International Journal of Yoga

ORIGINAL ARTICLE
Year
: 2016  |  Volume : 9  |  Issue : 1  |  Page : 49--56

Development of normative data of electro photonic imaging technique for healthy population in India: A normative study


Kuldeep Kumar Kushwah, Thaiyar M Srinivasan, Hongasandra R Nagendra, Judu V Ilavarasu 
 Department of Bioenergy, Division of Yoga and Physical Sciences, S-VYASA University, Bengaluru, Karnataka, India

Correspondence Address:
Kuldeep Kumar Kushwah
No. 19, 'Eknath Bhavan', Gavipuram Circle, Kempegowda Nagar, Bengaluru - 560 019, Karnataka
India

Abstract

Background: Electro photonic imaging (EPI) technique is growing as a novel technique of health assessment and is being utilized in the fields of alternative medicine, conventional practices, psycho-physiology, psychology, and consciousness studies. The existing EPI norms are based mostly on European (EU) population. In order to enhance the practice and research through EPI in India, there is a need for developing norms for the healthy Indian population. Objective: The objective of the study was to establish the normative data of EPI for the healthy Indian population, to aid in the accuracy of EPI measurements and interpretations. Materials and Methods: A total of 1297 volunteers were assessed once, who represented different parts of India during December 2013 to December 2014. Among them, 880 volunteers were reported to be healthy (age mean ± standard deviation [SD], 33.55 ± 10.92), with 584 males (age mean ± SD, 33.54 ± 10.86) and 296 females (age mean ± SD, 33.56 ± 11.00). In this study activation coefficient (stress level), integral area (IA) (general health), and integral entropy (disorderliness in energy) parameters were analyzed. Results: As the data were not normally distributed, quartile based statistics was used for setting the norms. The 25th and 75th percentiles were calculated and they were further verified using a bootstrap procedure. Uniquely, the results showed a clear difference in IA parameters under both with filter (physiological) and without filter (psycho-physiological) conditions between the Indian and the EU population. Though other parameters were found almost similar to the EU population, inter quartile ranges were narrower in the Indian population as compared to the EU values. Similar trends were observed in the subgroup analyzes: That is, male versus female genders and age ranges 18–40 versus 40-60. Conclusion: As compared to EU population, Indian population had different range of Integral Area values and narrower range for values of other variables. EPI Studies in India should also adjust for factors such as age and gender.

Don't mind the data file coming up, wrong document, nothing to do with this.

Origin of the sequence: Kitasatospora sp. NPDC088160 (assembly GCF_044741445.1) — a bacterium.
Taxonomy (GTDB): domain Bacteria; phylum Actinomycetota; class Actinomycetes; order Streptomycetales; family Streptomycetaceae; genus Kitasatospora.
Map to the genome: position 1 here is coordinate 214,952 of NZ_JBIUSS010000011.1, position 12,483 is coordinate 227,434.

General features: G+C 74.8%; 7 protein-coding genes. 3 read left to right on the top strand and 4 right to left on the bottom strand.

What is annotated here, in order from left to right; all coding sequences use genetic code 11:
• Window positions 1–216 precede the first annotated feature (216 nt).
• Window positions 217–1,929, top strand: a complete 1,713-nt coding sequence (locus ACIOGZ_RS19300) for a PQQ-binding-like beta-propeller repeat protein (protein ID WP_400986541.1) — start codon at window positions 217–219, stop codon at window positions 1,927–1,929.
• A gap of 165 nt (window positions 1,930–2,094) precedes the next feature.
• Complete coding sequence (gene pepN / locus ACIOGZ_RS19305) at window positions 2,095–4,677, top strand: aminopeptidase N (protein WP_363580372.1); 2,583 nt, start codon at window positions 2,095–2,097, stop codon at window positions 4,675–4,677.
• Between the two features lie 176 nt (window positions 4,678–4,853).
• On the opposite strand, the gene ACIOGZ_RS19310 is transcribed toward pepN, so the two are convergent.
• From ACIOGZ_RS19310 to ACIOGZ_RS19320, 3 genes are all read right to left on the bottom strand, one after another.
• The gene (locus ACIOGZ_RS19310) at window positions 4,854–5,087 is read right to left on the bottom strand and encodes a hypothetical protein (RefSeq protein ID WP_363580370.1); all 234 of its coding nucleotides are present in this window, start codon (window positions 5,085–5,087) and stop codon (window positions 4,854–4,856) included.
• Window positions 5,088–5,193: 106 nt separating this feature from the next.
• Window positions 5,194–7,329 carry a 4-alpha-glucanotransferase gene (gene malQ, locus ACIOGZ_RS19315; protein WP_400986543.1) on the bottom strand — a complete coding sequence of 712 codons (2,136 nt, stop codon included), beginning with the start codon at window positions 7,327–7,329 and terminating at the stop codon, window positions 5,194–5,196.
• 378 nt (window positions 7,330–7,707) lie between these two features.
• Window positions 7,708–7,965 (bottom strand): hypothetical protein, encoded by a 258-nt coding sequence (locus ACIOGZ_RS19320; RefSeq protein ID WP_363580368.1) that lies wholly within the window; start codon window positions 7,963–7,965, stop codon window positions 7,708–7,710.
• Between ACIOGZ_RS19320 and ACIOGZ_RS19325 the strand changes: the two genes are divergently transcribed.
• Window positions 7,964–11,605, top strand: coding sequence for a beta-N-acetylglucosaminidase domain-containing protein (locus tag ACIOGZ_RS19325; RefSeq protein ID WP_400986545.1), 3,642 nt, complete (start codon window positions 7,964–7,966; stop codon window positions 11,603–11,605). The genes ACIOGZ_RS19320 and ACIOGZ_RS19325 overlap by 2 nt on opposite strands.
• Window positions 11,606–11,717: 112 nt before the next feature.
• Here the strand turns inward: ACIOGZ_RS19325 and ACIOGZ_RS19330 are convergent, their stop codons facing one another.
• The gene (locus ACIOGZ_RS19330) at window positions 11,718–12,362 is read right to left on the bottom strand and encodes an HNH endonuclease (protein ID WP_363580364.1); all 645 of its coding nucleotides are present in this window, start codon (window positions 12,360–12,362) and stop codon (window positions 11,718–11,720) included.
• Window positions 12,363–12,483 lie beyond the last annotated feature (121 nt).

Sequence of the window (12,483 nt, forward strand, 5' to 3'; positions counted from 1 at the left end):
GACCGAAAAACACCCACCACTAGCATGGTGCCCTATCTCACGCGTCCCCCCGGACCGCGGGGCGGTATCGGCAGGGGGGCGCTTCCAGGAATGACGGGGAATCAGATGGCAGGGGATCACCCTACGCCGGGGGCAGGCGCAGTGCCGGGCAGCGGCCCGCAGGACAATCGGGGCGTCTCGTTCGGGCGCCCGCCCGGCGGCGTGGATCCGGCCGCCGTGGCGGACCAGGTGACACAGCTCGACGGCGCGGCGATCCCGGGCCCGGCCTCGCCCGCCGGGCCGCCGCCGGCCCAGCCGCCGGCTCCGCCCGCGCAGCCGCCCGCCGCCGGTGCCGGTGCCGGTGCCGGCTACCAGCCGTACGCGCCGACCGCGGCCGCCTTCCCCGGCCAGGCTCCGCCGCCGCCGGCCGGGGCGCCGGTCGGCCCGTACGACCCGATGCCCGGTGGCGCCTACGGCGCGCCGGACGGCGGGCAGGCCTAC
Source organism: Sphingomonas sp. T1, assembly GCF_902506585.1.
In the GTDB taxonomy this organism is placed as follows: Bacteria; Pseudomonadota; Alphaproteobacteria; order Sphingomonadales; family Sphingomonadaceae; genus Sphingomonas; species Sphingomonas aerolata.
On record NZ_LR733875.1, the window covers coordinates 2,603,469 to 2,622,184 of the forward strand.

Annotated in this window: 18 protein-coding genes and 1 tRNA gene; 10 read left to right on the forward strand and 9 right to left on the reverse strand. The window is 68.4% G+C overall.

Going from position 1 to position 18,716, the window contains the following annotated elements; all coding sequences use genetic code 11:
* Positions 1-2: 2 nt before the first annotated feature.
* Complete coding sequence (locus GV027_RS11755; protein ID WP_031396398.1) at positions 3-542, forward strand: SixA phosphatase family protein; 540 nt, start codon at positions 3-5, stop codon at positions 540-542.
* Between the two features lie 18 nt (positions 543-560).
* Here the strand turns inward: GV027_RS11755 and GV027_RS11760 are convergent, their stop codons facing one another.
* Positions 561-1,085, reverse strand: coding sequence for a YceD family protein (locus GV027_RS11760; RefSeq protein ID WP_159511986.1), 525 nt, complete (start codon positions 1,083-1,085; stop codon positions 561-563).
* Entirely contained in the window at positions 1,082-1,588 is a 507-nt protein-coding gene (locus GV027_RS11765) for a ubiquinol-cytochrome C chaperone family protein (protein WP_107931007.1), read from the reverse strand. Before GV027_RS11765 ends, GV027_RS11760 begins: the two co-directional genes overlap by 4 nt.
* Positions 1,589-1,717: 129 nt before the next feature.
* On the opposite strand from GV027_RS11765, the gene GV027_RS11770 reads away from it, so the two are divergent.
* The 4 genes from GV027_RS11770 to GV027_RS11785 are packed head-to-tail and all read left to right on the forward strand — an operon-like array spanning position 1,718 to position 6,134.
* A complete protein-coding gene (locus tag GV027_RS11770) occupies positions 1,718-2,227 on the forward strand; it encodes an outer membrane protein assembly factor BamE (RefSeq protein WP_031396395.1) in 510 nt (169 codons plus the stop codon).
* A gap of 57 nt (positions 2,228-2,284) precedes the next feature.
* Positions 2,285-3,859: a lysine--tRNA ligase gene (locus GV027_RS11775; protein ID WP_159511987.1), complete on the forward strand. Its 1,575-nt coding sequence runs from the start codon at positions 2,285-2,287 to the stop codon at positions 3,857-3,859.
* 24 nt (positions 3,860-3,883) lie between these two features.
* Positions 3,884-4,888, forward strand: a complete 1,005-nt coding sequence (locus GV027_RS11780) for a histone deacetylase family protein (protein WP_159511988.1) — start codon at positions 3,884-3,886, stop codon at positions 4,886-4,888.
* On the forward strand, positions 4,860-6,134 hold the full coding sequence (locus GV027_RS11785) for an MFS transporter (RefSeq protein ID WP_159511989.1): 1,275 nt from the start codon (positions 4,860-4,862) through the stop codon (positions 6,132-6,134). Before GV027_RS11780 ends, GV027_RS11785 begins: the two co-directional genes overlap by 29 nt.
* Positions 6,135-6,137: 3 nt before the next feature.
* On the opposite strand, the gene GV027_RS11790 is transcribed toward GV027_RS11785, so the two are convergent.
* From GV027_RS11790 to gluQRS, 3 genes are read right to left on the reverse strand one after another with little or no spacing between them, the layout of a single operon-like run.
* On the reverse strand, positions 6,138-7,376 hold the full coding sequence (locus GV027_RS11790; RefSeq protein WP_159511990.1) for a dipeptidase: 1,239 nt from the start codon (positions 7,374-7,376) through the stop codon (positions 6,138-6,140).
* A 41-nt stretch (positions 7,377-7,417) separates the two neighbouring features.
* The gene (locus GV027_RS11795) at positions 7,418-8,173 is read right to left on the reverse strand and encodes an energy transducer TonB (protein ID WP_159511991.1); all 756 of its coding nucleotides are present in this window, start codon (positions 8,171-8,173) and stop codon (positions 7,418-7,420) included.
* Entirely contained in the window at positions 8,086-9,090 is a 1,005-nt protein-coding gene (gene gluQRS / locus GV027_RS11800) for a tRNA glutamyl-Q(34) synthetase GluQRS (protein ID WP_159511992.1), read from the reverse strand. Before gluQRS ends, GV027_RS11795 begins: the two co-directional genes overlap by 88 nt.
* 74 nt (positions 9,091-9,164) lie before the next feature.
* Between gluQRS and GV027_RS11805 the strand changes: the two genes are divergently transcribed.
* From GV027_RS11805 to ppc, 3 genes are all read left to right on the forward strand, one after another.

How to cite this article:
Kushwah KK, Srinivasan TM, Nagendra HR, Ilavarasu JV. Development of normative data of electro photonic imaging technique for healthy population in India: A normative study.Int J Yoga 2016;9:49-56


How to cite this URL:
Kushwah KK, Srinivasan TM, Nagendra HR, Ilavarasu JV. Development of normative data of electro photonic imaging technique for healthy population in India: A normative study. Int J Yoga [serial online] 2016 [cited 2019 Aug 19 ];9:49-56
Available from: http://www.ijoy.org.in/text.asp?2016/9/1/49/171713


Full Text